By DOTTY NIST
Walton County has been notified that the state Department of Transportation (DOT) will move forward with tagging community directory or directional signs along U.S. 98 for removal.
These are the black-and-white multi-panel signs that the county allows community members and groups to place at intersections of county roads with state or federal highways. Permitting standards for the signs are found in the Walton County Land Development Code. Community directory signs help the public find businesses, subdivisions, and other entities located off main routes. Code requirements state that the signs must be located off the state or U.S. highway right- of-way and on the back edge of the county right-of-way.
A Dec. 3 announcement from Walton County noted that DOT had indicated that they would be placing a 10-day notice sticker on all such signs in the right-of-way that day. Owners of the signs are also to be notified by mail by DOT. DOT has indicated that all signs remaining in the right-of-way after the 10-day period will be removed by state maintenance crews. Directional signs along U.S. 98 off the right-of-way are to have a 30-day notice sticker placed on them, and the sign owners are also to be notified by mail.
This will be the second time in recent weeks that DOT has issued such notices regarding these signs.
Previously, DOT had attached notices to the community directory signs along U.S. 98, stating that they must be removed by Nov. 13 or else face removal. However, Mac Carpenter of Walton County Planning reported that day that, in a phone conversation, DOT had agreed to a 30-day extension prior to a determination on what would happen with the signs. Carpenter said that for some time there had been an ongoing conversation between DOT and the county on the signs—and that the notices had been a surprise to the county.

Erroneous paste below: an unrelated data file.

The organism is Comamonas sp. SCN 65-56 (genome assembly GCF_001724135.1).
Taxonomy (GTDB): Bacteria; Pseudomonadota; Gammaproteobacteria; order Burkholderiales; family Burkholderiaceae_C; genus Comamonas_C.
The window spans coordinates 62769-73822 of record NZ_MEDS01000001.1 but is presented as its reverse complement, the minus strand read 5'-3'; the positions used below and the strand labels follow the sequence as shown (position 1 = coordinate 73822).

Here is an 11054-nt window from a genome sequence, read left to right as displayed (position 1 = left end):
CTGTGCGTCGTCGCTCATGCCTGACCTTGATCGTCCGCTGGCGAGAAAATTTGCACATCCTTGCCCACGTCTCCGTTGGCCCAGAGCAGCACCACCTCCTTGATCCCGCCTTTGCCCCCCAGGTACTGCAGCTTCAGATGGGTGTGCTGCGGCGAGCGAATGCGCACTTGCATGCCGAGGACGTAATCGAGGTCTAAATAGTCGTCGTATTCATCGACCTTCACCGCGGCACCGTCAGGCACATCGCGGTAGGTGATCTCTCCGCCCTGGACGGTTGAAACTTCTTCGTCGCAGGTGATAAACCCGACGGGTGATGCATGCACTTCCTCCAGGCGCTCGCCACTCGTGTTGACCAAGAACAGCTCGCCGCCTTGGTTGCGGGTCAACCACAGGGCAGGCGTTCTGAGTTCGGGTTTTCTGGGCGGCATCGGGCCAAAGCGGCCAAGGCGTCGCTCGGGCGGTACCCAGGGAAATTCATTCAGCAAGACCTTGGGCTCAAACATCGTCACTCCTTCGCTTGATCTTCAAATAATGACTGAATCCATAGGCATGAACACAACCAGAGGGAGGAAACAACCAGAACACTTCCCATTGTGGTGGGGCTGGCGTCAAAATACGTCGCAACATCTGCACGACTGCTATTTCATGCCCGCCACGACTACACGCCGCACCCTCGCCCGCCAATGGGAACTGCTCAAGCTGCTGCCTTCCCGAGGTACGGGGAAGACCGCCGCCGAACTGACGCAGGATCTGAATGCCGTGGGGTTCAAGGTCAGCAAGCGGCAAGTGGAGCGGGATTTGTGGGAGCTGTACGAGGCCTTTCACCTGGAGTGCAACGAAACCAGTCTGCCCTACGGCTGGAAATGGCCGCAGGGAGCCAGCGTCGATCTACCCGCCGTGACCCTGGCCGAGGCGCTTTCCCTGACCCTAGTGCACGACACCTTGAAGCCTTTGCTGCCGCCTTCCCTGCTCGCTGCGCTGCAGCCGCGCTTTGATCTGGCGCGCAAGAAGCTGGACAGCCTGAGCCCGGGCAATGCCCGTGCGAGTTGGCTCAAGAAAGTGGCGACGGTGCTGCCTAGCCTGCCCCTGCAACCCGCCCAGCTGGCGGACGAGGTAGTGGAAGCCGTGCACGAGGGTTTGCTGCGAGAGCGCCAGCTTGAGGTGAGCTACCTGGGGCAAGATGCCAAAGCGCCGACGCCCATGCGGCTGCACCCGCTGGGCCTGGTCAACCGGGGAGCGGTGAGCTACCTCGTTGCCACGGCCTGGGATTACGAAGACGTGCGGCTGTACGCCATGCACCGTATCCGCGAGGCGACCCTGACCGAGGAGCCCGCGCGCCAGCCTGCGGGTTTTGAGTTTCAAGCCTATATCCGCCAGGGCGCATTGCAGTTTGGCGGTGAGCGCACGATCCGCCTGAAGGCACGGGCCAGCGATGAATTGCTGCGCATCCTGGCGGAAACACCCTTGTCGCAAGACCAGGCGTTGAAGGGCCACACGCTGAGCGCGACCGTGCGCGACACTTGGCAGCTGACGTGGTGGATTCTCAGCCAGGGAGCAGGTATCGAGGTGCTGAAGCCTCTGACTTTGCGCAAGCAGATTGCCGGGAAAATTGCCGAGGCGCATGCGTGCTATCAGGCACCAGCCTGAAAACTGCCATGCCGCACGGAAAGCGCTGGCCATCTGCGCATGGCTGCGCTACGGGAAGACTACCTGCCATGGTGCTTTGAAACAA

“These are very important signs,” Carpenter said of community directory signs in Walton County, speaking at the Nov. 27 Walton County Board of County Commissioners (BCC) meeting in DeFuniak Springs
While stating the importance of the signs to the businesses and other parties listed on them, Carpenter noted that they are even more important to the traveling public.
However, he said there has been widespread noncompliance with the code provisions for community directory signs. Some signs have been placed improperly on the state right-of-way, he said, and some have been put up without a permit being obtained from the county. Carpenter said that state law prohibits advertising on state right-of-ways or within 600 feet of these right-of-ways, but that in the opinion of the county these are not advertising signs.
At the Nov. 27 meeting, District 4 Commissioner Sara Comander requested that staff determine how many community directory signs are in existence and how many of them have been put up without a county permit.
District 5 Commissioner Cindy Meadows called for more discussion on community directory signs. While agreeing that the signs serve a purpose, she said, “I think they’re ugly.”
She suggested the creation of nicer-looking sign structures equipped with slots for sliding individual sign panels into.
Meadows also suggested having the BCC chairman send a letter to DOT about the signs.
County Commission Chairman Kenneth Pridgen suggested getting the TDC involved with the project and having businesses buy a slot in the sign structures.
Carpenter commented that a format for the signs is set forth in county code, and that the code specifies that the county is not to incur expense for the construction or maintenance of the signs.
There was no action on the matter by the BCC, but Meadows spoke to the need for the topic to be put on a future BCC agenda for more discussion.
As of Dec. 3, there had been no decision by county commissioners on the signs and a solution to the problem was still being researched.
Any questions in regard to the DOT process with the signs may be directed to Mac Carpenter at 892-8157.